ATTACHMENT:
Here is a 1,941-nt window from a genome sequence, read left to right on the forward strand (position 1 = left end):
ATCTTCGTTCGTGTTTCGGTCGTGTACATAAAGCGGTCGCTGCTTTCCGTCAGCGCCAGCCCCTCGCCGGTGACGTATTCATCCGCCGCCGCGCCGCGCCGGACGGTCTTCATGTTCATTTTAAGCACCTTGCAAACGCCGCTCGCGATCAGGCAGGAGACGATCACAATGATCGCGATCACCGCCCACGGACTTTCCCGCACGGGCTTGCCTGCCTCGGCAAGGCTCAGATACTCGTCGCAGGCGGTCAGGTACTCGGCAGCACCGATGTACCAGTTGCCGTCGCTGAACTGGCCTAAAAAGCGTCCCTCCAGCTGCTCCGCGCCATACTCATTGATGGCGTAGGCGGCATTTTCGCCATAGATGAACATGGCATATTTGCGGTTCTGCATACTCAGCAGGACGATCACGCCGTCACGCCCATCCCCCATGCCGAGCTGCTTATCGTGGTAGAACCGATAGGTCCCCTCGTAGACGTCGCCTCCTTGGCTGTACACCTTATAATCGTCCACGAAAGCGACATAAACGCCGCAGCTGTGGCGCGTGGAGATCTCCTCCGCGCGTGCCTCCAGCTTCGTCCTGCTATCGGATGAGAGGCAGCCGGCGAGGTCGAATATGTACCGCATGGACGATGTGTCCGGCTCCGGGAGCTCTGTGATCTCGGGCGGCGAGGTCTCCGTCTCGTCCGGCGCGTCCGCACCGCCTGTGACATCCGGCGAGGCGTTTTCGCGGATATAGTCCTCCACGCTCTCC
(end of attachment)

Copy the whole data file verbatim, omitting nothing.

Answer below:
Here is a 1,941-nt window from a genome sequence, read left to right on the forward strand (position 1 = left end):
ATCTTCGTTCGTGTTTCGGTCGTGTACATAAAGCGGTCGCTGCTTTCCGTCAGCGCCAGCCCCTCGCCGGTGACGTATTCATCCGCCGCCGCGCCGCGCCGGACGGTCTTCATGTTCATTTTAAGCACCTTGCAAACGCCGCTCGCGATCAGGCAGGAGACGATCACAATGATCGCGATCACCGCCCACGGACTTTCCCGCACGGGCTTGCCTGCCTCGGCAAGGCTCAGATACTCGTCGCAGGCGGTCAGGTACTCGGCAGCACCGATGTACCAGTTGCCGTCGCTGAACTGGCCTAAAAAGCGTCCCTCCAGCTGCTCCGCGCCATACTCATTGATGGCGTAGGCGGCATTTTCGCCATAGATGAACATGGCATATTTGCGGTTCTGCATACTCAGCAGGACGATCACGCCGTCACGCCCATCCCCCATGCCGAGCTGCTTATCGTGGTAGAACCGATAGGTCCCCTCGTAGACGTCGCCTCCTTGGCTGTACACCTTATAATCGTCCACGAAAGCGACATAAACGCCGCAGCTGTGGCGCGTGGAGATCTCCTCCGCGCGTGCCTCCAGCTTCGTCCTGCTATCGGATGAGAGGCAGCCGGCGAGGTCGAATATGTACCGCATGGACGATGTGTCCGGCTCCGGGAGCTCTGTGATCTCGGGCGGCGAGGTCTCCGTCTCGTCCGGCGCGTCCGCACCGCCTGTGACATCCGGCGAGGCGTTTTCGCGGATATAGTCCTCCACGCTCTCC